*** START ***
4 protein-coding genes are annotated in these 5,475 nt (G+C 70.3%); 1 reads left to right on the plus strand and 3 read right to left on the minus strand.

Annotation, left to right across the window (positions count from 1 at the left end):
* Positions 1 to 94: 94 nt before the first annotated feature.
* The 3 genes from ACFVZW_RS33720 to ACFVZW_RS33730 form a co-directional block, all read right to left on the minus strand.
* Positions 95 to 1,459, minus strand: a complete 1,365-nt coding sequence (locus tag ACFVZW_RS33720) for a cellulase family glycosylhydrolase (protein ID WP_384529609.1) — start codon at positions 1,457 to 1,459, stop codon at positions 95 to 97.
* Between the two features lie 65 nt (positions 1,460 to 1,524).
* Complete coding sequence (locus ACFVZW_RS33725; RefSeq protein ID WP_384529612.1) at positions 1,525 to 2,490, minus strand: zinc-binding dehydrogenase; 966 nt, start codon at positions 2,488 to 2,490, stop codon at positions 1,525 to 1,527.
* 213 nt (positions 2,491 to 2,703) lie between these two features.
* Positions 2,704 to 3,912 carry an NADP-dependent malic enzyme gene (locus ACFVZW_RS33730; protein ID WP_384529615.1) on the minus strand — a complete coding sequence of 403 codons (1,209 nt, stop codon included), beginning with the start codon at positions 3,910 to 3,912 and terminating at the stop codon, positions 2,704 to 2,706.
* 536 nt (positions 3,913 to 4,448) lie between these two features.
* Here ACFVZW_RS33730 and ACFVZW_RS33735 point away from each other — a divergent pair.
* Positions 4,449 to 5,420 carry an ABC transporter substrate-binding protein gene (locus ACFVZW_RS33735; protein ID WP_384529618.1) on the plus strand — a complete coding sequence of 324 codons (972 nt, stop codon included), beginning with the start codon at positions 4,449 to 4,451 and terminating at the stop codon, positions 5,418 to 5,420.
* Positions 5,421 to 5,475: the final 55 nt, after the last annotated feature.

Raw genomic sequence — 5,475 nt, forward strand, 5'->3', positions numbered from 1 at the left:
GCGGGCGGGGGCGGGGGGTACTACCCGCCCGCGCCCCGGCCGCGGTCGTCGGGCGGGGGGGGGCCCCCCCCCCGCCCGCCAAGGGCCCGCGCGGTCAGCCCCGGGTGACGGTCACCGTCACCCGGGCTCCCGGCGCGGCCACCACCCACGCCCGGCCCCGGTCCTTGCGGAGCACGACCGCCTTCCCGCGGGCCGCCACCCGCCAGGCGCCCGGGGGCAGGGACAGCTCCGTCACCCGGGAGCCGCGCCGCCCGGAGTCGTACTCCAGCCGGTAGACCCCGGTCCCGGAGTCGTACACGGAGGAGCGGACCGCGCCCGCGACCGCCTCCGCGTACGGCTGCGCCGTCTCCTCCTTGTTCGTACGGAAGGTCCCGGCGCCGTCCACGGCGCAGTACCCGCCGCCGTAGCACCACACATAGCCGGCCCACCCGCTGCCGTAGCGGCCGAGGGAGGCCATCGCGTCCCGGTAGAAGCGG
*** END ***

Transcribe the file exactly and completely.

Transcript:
4 protein-coding genes are annotated in these 5,475 nt (G+C 70.3%); 1 reads left to right on the plus strand and 3 read right to left on the minus strand.

Annotation, left to right across the window (positions count from 1 at the left end):
* Positions 1 to 94: 94 nt before the first annotated feature.
* The 3 genes from ACFVZW_RS33720 to ACFVZW_RS33730 form a co-directional block, all read right to left on the minus strand.
* Positions 95 to 1,459, minus strand: a complete 1,365-nt coding sequence (locus tag ACFVZW_RS33720) for a cellulase family glycosylhydrolase (protein ID WP_384529609.1) — start codon at positions 1,457 to 1,459, stop codon at positions 95 to 97.
* Between the two features lie 65 nt (positions 1,460 to 1,524).
* Complete coding sequence (locus ACFVZW_RS33725; RefSeq protein ID WP_384529612.1) at positions 1,525 to 2,490, minus strand: zinc-binding dehydrogenase; 966 nt, start codon at positions 2,488 to 2,490, stop codon at positions 1,525 to 1,527.
* 213 nt (positions 2,491 to 2,703) lie between these two features.
* Positions 2,704 to 3,912 carry an NADP-dependent malic enzyme gene (locus ACFVZW_RS33730; protein ID WP_384529615.1) on the minus strand — a complete coding sequence of 403 codons (1,209 nt, stop codon included), beginning with the start codon at positions 3,910 to 3,912 and terminating at the stop codon, positions 2,704 to 2,706.
* 536 nt (positions 3,913 to 4,448) lie between these two features.
* Here ACFVZW_RS33730 and ACFVZW_RS33735 point away from each other — a divergent pair.
* Positions 4,449 to 5,420 carry an ABC transporter substrate-binding protein gene (locus ACFVZW_RS33735; protein ID WP_384529618.1) on the plus strand — a complete coding sequence of 324 codons (972 nt, stop codon included), beginning with the start codon at positions 4,449 to 4,451 and terminating at the stop codon, positions 5,418 to 5,420.
* Positions 5,421 to 5,475: the final 55 nt, after the last annotated feature.

Raw genomic sequence — 5,475 nt, forward strand, 5'->3', positions numbered from 1 at the left:
GCGGGCGGGGGCGGGGGGTACTACCCGCCCGCGCCCCGGCCGCGGTCGTCGGGCGGGGGGGGGCCCCCCCCCCGCCCGCCAAGGGCCCGCGCGGTCAGCCCCGGGTGACGGTCACCGTCACCCGGGCTCCCGGCGCGGCCACCACCCACGCCCGGCCCCGGTCCTTGCGGAGCACGACCGCCTTCCCGCGGGCCGCCACCCGCCAGGCGCCCGGGGGCAGGGACAGCTCCGTCACCCGGGAGCCGCGCCGCCCGGAGTCGTACTCCAGCCGGTAGACCCCGGTCCCGGAGTCGTACACGGAGGAGCGGACCGCGCCCGCGACCGCCTCCGCGTACGGCTGCGCCGTCTCCTCCTTGTTCGTACGGAAGGTCCCGGCGCCGTCCACGGCGCAGTACCCGCCGCCGTAGCACCACACATAGCCGGCCCACCCGCTGCCGTAGCGGCCGAGGGAGGCCATCGCGTCCCGGTAGAAGCGG